Abby’s Best Reads of 2016


ready_player_one_coverBest Audiobook: Ready Player One by Ernest Cline

Originally published in: 2011

What it’s about: Wade Watts spends nearly all his time in the immersive virtual world that is the OASIS. He begins to solve the puzzle left by the creator of the world which has stumped players for decades. His progress leads to immediate fame and marks him as a target for other obsessed members of the OASIS.

What made me pick it up: I needed an audiobook STAT – this one was available and had been lost somewhere in my to-read list for a while. I was a few years late to pick this one up-but I loved it so much I immediately sought out Cline’s next book, Armada.

My favorite things: Full disclosure: I don’t really have a lot to say about video games or 80’s pop culture, but I found Cline’s enthusiasm for both infectious and it somehow made me really care about the players in the OASIS. He does a great job of making a puzzle in a virtual world feel urgent and meaningful, and even finds the time for a little virtual romance. Wil Wheaton reads the audiobook and he’s so perfect for it that I wonder if Cline wrote it with him in mind.

Who it’s great for: Fans of video games, from the classics through mmorpgs, and DnD die-hards. 80’s pop culture buffs. Readers looking for an exciting dystopian adventure.

Abby’s rating: five-shells


100nightsBest Graphic Novel: The One Hundred Nights of Hero by Isabel Greenberg

Originally published in: 2016

What it’s about: Set in the same universe as Greenberg’s 2013 debut The Encyclopedia of Early Earth, a storyteller weaves tales for 100 nights to protect her true love from a lecherous man.

What made me pick it up: l loved The Encyclopedia of Early Earth and was excited to see what Greenberg would create next.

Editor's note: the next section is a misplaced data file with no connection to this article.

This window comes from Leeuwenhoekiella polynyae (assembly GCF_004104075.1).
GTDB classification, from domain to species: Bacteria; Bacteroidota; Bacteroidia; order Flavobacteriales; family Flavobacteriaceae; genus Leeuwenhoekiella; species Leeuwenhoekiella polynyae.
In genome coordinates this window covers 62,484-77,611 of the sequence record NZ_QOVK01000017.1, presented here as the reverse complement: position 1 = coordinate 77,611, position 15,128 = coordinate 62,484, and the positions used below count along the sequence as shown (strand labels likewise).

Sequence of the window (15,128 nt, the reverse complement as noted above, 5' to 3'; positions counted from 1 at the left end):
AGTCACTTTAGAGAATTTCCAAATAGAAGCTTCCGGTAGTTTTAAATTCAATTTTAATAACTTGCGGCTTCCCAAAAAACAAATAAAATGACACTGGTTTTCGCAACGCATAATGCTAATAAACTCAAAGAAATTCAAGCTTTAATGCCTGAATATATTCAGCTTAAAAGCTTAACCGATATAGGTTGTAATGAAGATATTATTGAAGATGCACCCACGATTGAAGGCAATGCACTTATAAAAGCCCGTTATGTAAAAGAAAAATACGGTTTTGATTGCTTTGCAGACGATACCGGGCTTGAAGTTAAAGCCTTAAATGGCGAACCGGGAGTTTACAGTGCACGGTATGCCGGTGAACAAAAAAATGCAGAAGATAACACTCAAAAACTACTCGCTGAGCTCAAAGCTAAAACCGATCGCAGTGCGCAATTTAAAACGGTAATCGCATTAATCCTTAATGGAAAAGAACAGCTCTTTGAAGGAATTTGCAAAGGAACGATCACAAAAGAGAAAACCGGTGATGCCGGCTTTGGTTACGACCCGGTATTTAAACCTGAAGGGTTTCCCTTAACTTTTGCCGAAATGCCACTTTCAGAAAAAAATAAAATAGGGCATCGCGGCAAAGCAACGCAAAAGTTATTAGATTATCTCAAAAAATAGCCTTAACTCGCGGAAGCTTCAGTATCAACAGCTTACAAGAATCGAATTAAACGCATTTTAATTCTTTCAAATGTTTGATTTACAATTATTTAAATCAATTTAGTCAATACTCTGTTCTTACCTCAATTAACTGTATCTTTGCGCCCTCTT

My favorite things: “IN THE BEGINNING WAS THE WORLD AND IT WAS WEIRD.” Greenberg starts off with a bang and doesn’t fail to deliver. Her artistic style is one of my favorites and I’ve found myself flipping through repeatedly to find specific scenes that I loved. This is a kind of adaptation of One Thousand and One Nights/The Arabian Nights that expertly flips the script into a queer feminist retelling. The characters in each tale are as compelling and important as those in the framing story and include several strong women working to overcome dire situations to be independent.

Who it’s great for: Fans of fables and folklore. Readers looking for a collection of stories about love of all kinds. Fans of Audrey Niffenegger’s illustrated works.

Abby’s rating: five-shells

Did you come across any graphic novels or audiobooks this year that you can’t stop talking about?

Erica’s Best Books of 2016

thousandBest Nonfiction: A Thousand Naked Strangers by Kevin Hazzard

What it’s about: A former paramedic in Atlanta tells you how he got into the gig and what it was like patrolling some of the city’s toughest neighborhoods.

What made me pick it up: It has a good font on the cover. It’s about a paramedic. It was nonfiction. Sold!

My favorite things: This book is a trip! The author drops you right into the action and keeps it going the whole time. As someone who works with a sometimes outrageous public I could both relate and still be surprised by his narratives. You feel like you’re riding along on his emergency calls. Also, it’s hilarious.

Who it’s great for: Teens or adults. Anyone interested in nonfiction, especially about medicine. Those looking to be shocked and awed and made to laugh out loud.

Erica’s rating: five-shells

a-man-called-ove-9781476738024_hrBest Fiction: A Man Called Ove by Fredrik Backman

What it’s about: A man who loses his wife of 40 years and his job all at once and how he picks up the pieces, or doesn’t.

What made me pick it up: It came highly recommended from a coworker. I’m obviously into books about older men adjusting to some massive change in their later lives, so I placed it on hold. Also, I liked the font on the cover.

My favorite things: This book is perfect. I am still in awe of the mastery of character and emotion (and audio narration, as I listened to it) in what is Backman’s debut novel. It’s the best combination of happysad I’ve read all year, hence why it’s on this list. More than that though, this shows the complexity of grief and community and how much we can misunderstand an individual just because of the front they put up. You will love Ove. You will ache for him and laugh at his antics and root for him. You will recognize him in your grandfather or your neighbor and you will not forget.

Who it’s great for: Adults looking for an outstanding novel. Anyone who wants to laugh while they are crying or vice versa. Fans of the movie UP.

Erica’s rating: five-shells

What were your favorite books in 2016?


Get a copy of either book on Amazon (affiliate links): A Thousand Naked Strangers; A Man Called Ove or from your local library.